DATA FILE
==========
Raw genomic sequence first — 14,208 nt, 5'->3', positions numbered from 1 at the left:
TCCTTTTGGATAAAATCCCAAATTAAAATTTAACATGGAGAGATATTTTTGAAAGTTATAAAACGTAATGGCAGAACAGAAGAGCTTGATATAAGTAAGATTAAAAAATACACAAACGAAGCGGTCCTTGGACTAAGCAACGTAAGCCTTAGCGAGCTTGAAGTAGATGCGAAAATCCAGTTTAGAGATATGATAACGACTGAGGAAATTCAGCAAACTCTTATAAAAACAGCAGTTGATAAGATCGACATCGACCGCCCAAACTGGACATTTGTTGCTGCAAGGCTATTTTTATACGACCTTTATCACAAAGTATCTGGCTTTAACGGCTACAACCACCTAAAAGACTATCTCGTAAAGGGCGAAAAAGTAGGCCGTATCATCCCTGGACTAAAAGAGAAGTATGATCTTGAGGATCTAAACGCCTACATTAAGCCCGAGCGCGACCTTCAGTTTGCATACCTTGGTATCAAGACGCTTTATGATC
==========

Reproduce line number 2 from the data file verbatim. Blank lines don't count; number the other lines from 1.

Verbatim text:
TCCTTTTGGATAAAATCCCAAATTAAAATTTAACATGGAGAGATATTTTTGAAAGTTATAAAACGTAATGGCAGAACAGAAGAGCTTGATATAAGTAAGATTAAAAAATACACAAACGAAGCGGTCCTTGGACTAAGCAACGTAAGCCTTAGCGAGCTTGAAGTAGATGCGAAAATCCAGTTTAGAGATATGATAACGACTGAGGAAATTCAGCAAACTCTTATAAAAACAGCAGTTGATAAGATCGACATCGACCGCCCAAACTGGACATTTGTTGCTGCAAGGCTATTTTTATACGACCTTTATCACAAAGTATCTGGCTTTAACGGCTACAACCACCTAAAAGACTATCTCGTAAAGGGCGAAAAAGTAGGCCGTATCATCCCTGGACTAAAAGAGAAGTATGATCTTGAGGATCTAAACGCCTACATTAAGCCCGAGCGCGACCTTCAGTTTGCATACCTTGGTATCAAGACGCTTTATGATC